Search For Flight 370 Goes Underwater

An Artemis autonomous underwater vehicle (AUV) is hoisted back on board the Australian Defence Vessel Ocean Shield, on of the ships currently searching for the wreckage of Malaysia Airlines Flight 370 in the Indian Ocean. There is added pressure to find the plane in the coming days as the black box batteries are dying. (Mass Communication Specialist 1st Class Peter D. Blair/U.S. Navy via Getty Images)

Two ships — one British, one Australian — are now looking underwater for Malaysia Airlines flight 370, almost four weeks after the jet disappeared.

Air chief marshal Angus Houston, who is coordinating the search off of Australia’s coast, said the British Royal Navy survey ship HMS Echo and the Australian navy supply ship Ocean Shield started to trace a 149-mile line of ocean where the plane is most likely to have gone down.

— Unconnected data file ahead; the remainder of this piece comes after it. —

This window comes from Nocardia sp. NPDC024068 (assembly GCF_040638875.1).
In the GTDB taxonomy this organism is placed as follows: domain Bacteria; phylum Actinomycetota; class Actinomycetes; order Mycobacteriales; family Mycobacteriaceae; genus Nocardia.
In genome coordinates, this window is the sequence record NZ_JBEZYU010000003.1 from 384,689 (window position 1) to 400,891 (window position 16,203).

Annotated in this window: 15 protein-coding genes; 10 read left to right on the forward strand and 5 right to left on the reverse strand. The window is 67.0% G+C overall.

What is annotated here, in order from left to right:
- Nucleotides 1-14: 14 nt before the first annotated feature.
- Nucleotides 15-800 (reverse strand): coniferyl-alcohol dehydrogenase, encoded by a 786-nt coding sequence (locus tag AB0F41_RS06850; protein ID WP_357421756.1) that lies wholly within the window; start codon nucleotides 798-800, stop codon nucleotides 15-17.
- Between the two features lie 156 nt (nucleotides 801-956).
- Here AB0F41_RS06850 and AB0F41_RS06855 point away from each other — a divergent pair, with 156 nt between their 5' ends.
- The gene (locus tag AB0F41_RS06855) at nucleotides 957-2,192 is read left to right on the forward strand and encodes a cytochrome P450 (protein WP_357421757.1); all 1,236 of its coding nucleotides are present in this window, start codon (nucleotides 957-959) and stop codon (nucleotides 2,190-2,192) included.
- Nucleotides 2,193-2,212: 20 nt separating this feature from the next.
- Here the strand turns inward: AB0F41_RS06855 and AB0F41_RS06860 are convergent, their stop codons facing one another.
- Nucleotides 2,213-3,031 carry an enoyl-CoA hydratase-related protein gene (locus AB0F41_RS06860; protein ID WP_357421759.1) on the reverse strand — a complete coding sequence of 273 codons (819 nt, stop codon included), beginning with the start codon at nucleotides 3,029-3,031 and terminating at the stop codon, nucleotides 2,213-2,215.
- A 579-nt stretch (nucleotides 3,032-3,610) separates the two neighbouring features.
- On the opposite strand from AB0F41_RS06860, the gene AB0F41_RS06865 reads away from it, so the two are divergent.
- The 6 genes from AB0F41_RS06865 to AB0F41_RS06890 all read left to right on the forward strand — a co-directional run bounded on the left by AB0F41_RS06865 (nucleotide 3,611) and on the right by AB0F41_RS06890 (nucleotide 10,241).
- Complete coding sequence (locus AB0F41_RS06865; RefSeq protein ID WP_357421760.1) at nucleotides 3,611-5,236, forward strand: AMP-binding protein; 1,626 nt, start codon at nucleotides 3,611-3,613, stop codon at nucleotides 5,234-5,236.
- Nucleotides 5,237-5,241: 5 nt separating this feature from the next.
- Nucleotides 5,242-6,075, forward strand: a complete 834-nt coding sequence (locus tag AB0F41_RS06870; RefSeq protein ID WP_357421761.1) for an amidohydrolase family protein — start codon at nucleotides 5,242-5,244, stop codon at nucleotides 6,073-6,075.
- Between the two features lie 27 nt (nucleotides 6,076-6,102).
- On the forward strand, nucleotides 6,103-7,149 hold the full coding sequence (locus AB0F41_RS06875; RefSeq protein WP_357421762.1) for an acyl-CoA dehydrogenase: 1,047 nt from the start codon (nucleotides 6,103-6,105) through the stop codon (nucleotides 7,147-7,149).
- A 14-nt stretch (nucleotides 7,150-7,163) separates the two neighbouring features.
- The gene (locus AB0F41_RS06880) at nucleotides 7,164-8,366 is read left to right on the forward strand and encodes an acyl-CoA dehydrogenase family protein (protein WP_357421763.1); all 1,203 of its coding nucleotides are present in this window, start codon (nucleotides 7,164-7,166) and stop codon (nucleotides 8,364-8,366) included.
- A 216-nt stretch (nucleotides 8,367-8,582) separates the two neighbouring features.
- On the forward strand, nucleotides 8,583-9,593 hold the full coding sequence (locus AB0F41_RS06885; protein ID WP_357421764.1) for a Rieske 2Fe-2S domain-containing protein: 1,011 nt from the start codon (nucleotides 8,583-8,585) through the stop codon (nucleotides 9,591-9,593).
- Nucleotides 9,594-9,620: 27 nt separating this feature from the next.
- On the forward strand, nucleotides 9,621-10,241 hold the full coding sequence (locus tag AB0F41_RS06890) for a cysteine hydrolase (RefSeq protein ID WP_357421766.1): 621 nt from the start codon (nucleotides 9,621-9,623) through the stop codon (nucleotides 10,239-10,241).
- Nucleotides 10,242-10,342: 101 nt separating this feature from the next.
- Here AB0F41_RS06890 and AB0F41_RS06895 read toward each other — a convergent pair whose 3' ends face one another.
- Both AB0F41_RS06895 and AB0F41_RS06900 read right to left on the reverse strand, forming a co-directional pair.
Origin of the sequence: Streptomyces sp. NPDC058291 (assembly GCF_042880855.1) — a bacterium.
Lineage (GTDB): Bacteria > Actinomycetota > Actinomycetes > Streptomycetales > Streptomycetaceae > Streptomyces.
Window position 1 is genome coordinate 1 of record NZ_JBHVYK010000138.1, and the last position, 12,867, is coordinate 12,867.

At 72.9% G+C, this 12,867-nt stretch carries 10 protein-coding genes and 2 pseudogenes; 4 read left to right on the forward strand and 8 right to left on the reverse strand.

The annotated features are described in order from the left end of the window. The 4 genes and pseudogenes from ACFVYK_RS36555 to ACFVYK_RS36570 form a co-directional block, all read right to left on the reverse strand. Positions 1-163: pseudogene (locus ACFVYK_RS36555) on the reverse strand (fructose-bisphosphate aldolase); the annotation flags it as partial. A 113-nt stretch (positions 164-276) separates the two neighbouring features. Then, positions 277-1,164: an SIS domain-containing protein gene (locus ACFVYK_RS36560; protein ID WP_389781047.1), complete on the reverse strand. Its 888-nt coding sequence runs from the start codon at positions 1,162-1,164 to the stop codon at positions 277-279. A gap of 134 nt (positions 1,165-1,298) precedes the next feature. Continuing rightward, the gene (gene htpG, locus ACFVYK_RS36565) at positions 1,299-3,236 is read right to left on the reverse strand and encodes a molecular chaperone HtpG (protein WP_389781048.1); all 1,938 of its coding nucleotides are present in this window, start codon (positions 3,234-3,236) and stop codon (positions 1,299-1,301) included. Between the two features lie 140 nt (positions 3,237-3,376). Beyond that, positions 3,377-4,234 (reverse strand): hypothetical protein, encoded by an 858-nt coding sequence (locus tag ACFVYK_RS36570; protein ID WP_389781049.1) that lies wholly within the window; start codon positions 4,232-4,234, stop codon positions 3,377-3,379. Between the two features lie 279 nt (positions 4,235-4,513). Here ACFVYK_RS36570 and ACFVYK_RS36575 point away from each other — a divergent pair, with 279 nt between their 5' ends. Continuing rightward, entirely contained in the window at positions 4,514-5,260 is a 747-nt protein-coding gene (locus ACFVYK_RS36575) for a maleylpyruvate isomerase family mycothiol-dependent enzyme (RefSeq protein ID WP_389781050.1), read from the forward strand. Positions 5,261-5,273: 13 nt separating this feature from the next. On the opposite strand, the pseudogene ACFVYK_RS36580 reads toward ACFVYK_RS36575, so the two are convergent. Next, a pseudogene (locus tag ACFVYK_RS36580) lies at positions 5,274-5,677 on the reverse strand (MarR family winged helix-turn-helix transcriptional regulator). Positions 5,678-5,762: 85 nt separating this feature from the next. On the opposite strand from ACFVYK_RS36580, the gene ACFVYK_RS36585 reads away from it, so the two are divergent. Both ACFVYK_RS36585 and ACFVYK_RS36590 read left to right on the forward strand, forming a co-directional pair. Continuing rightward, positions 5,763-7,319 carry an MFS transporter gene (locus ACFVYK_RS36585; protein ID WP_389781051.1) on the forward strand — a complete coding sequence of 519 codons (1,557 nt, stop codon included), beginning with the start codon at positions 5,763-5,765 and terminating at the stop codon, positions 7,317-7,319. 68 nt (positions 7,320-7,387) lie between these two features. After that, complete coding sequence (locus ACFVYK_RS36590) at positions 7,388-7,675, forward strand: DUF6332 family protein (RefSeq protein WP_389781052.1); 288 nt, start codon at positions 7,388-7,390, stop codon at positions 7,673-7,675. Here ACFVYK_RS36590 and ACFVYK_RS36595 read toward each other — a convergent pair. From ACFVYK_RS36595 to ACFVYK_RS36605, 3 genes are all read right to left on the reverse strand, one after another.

Time is running out to find the plane. Flight 370′s black box flight recorders, which emit a signal, are expected to be running low on batteries.

Wall Street Journal reporter Andy Pasztor joins Here & Now’s Robin Young to discuss this latest development in the search for the missing jet.


  • Andy Pasztor, longtime airline industry reporter for The Wall Street Journal.
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